News & Politics

The Thermobaric Bomb


Only in the land of the free would a woman be given the opportunity to make the newest super-duper weapon—the thermobaric bomb!

Anh Duong, who fled Saigon for the U.S. in 1975, wished to serve her adopted country against tyranny. And in doing so she became the lead bomb-maker at the Naval Surface Warfare Center in Indian Head, Maryland, where she is the designer behind the bunker-buster custom-crafted to atomize Osama bin Laden’s underground lairs.

Duong and her team of bombing boffins worked out the explosive kinks at an accelerated pace, taking only two months to devise the ultra-powerful munition after the Defense Threat Reduction Agency sent out an order for a new fire in the hole. The first was sicced on a Nevada tunnel in December 2001.

The test brought the house down—turning a regular-looking mine into a really trashed-looking one.

The thermobaric bomb’s magic ingredient is aluminum dust, also the secret component of another legendary weapon in the arsenal, the behemoth Daisy Cutter. Aluminum, handy foil in your kitchen drawer, is a highly dangerous explosive hazard when powdered. Duong’s design duplicates conditions in a mine saturated with the flammable dust—and then strikes a match, unleashing a twisting inferno and metal-shredding concussion.

Ten thermobaric bombs were commissioned for the war in Afghanistan. One is known to have been used, according to The Baltimore Sun. That round missed, proving that even techno-wizard bangs are useless if one can’t aim.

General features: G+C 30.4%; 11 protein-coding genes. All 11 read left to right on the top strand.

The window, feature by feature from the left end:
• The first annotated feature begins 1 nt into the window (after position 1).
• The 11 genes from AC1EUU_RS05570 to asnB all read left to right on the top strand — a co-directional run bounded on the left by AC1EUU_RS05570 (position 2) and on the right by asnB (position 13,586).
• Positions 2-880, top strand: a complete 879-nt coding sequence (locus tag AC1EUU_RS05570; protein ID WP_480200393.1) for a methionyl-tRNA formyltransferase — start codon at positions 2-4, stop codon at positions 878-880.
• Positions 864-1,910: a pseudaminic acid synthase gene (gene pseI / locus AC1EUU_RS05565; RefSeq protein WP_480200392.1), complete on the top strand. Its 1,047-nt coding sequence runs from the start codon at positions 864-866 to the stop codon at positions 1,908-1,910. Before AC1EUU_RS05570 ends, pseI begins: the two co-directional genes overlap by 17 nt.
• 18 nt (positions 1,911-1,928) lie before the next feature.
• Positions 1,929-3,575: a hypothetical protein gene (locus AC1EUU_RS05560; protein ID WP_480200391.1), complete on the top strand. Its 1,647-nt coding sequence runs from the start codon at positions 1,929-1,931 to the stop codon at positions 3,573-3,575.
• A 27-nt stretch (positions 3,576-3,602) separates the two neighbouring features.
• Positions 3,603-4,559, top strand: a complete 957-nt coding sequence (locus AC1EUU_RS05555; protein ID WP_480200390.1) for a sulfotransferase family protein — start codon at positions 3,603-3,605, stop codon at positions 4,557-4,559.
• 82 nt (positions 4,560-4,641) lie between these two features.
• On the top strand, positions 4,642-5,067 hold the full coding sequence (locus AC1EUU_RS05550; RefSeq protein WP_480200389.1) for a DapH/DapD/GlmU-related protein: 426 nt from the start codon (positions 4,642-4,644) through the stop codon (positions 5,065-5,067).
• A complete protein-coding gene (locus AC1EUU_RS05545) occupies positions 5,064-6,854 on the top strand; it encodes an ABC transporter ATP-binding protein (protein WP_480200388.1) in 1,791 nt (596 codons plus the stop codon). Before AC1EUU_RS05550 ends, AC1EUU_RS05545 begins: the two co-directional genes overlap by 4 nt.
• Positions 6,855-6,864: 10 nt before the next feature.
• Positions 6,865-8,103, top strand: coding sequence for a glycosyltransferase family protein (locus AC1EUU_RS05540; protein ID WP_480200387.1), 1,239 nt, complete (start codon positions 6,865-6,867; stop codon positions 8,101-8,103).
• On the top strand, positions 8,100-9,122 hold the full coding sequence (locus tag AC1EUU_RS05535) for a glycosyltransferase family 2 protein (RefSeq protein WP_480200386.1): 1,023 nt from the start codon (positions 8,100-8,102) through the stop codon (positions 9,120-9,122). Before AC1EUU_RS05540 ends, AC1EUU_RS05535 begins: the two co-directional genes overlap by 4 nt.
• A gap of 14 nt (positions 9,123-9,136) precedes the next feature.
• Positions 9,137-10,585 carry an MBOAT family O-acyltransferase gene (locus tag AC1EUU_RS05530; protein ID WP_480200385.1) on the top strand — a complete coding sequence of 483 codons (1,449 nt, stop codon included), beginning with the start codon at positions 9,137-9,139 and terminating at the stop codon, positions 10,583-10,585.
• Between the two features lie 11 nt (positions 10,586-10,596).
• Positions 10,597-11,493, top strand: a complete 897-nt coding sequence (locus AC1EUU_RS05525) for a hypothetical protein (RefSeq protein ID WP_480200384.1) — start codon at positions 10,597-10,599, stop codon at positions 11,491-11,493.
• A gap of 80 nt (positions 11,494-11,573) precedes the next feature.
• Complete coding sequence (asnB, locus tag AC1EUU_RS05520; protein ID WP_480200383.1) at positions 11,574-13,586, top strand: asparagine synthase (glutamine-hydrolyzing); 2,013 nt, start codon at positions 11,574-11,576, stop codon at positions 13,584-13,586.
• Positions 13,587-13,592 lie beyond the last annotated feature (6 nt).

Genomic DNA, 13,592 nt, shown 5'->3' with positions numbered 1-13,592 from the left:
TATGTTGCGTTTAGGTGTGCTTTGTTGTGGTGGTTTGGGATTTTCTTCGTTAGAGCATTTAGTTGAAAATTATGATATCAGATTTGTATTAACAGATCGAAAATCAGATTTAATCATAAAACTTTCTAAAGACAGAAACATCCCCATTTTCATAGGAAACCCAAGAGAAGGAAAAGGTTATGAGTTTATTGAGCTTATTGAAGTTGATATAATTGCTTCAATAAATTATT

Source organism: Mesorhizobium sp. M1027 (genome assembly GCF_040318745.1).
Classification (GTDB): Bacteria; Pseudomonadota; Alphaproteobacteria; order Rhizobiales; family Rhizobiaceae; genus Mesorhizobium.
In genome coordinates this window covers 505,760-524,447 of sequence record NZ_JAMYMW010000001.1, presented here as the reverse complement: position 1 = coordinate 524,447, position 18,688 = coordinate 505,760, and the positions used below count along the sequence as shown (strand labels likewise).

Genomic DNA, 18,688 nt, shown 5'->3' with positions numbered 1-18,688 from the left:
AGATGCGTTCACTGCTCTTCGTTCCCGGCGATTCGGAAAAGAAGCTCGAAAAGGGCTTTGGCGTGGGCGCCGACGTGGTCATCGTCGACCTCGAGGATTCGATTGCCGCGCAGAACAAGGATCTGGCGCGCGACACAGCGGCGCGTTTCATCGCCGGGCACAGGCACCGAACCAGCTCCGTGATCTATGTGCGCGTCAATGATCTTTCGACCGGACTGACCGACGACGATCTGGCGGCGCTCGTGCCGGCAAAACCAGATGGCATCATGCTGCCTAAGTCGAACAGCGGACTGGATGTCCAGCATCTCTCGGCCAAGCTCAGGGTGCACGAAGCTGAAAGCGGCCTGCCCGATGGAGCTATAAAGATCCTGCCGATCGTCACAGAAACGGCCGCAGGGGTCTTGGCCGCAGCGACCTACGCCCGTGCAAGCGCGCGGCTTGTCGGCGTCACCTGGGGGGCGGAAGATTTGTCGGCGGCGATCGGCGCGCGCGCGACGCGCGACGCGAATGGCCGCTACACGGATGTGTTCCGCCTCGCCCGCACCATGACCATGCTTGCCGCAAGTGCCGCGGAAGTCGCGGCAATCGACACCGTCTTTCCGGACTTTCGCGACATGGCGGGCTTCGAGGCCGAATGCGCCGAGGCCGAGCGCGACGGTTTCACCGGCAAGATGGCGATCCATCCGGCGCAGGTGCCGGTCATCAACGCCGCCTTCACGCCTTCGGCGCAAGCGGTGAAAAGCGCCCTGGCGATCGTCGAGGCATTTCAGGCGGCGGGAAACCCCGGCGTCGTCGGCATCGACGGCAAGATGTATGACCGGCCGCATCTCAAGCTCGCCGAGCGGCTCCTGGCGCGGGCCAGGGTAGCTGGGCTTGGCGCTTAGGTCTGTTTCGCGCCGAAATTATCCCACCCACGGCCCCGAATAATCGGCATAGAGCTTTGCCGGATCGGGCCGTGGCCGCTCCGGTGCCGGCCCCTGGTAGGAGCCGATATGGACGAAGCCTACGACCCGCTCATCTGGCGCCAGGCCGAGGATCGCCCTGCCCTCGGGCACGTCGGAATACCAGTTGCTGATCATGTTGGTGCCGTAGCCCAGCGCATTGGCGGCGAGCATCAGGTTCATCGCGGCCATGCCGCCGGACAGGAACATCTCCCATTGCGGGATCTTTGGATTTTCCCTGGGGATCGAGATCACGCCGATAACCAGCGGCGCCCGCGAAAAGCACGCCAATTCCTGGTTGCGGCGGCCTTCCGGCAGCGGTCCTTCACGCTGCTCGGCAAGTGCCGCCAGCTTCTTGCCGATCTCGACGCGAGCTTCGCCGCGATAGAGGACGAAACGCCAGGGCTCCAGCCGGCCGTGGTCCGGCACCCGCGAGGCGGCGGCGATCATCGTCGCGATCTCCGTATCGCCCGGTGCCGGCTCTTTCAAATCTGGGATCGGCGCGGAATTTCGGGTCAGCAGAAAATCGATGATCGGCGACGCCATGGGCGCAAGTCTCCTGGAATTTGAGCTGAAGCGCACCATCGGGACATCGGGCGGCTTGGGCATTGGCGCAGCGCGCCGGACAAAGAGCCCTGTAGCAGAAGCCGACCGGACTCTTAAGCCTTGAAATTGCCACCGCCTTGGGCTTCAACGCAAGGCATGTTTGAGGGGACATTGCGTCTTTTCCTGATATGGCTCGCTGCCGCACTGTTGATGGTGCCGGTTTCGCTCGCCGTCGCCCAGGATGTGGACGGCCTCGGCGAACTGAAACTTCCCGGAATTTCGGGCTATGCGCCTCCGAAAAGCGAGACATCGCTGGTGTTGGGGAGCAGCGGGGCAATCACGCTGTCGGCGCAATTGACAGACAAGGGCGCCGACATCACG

Despite publicly reported failure, the legend of the thermobaric bomb is great. Introduced as a wonder weapon by mainstream-media lapdogs, it has also been denounced as a weapon of mass destruction akin to a massive and sinister Russian fuel-air explosive used in Chechnya. One publication dubbed it an anti-Muslim bomb.

Not so, said an air force general assigned to spin control. The thermobaric incinerator was vetted by the Pentagon, and, in Kafkaesque wordage, “found consistent with all international legal obligations of the United States, including the law of armed conflict.”

Straight with the law of armed conflict or not, it is certain the thermobaric bomb is now being eyed for use in Iraq. In Gulf War I, Baghdad bunker-busting backfired when civilians were cooked in a bomb shelter. With the thermobaric bomb, however, one cannot tell if one has hit Saddam or plain folk, because everything in range is . . . dusted.

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